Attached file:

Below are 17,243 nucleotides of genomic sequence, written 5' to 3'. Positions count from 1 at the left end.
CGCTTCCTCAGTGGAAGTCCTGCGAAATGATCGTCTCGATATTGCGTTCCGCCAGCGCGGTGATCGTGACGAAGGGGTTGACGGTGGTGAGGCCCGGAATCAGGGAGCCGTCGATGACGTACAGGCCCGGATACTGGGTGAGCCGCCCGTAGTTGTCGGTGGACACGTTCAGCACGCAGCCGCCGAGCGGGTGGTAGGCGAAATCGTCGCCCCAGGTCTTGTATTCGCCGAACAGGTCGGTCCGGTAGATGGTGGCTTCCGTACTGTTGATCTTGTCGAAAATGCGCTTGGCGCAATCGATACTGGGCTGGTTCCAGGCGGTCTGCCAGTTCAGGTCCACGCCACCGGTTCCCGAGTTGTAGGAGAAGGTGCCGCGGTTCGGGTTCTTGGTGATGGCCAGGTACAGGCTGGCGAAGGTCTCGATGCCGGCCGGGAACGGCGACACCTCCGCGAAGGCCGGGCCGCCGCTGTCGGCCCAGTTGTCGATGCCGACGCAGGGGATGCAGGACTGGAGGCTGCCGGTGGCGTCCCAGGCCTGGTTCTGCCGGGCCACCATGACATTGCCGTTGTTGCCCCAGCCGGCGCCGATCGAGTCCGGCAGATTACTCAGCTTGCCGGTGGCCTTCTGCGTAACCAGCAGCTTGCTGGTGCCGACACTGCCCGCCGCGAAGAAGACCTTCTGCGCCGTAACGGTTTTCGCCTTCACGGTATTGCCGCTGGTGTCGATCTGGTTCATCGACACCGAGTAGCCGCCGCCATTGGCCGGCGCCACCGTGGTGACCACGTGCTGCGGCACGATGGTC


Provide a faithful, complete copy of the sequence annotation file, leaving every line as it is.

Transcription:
Below are 17,243 nucleotides of genomic sequence, written 5' to 3'. Positions count from 1 at the left end.
CGCTTCCTCAGTGGAAGTCCTGCGAAATGATCGTCTCGATATTGCGTTCCGCCAGCGCGGTGATCGTGACGAAGGGGTTGACGGTGGTGAGGCCCGGAATCAGGGAGCCGTCGATGACGTACAGGCCCGGATACTGGGTGAGCCGCCCGTAGTTGTCGGTGGACACGTTCAGCACGCAGCCGCCGAGCGGGTGGTAGGCGAAATCGTCGCCCCAGGTCTTGTATTCGCCGAACAGGTCGGTCCGGTAGATGGTGGCTTCCGTACTGTTGATCTTGTCGAAAATGCGCTTGGCGCAATCGATACTGGGCTGGTTCCAGGCGGTCTGCCAGTTCAGGTCCACGCCACCGGTTCCCGAGTTGTAGGAGAAGGTGCCGCGGTTCGGGTTCTTGGTGATGGCCAGGTACAGGCTGGCGAAGGTCTCGATGCCGGCCGGGAACGGCGACACCTCCGCGAAGGCCGGGCCGCCGCTGTCGGCCCAGTTGTCGATGCCGACGCAGGGGATGCAGGACTGGAGGCTGCCGGTGGCGTCCCAGGCCTGGTTCTGCCGGGCCACCATGACATTGCCGTTGTTGCCCCAGCCGGCGCCGATCGAGTCCGGCAGATTACTCAGCTTGCCGGTGGCCTTCTGCGTAACCAGCAGCTTGCTGGTGCCGACACTGCCCGCCGCGAAGAAGACCTTCTGCGCCGTAACGGTTTTCGCCTTCACGGTATTGCCGCTGGTGTCGATCTGGTTCATCGACACCGAGTAGCCGCCGCCATTGGCCGGCGCCACCGTGGTGACCACGTGCTGCGGCACGATGGTC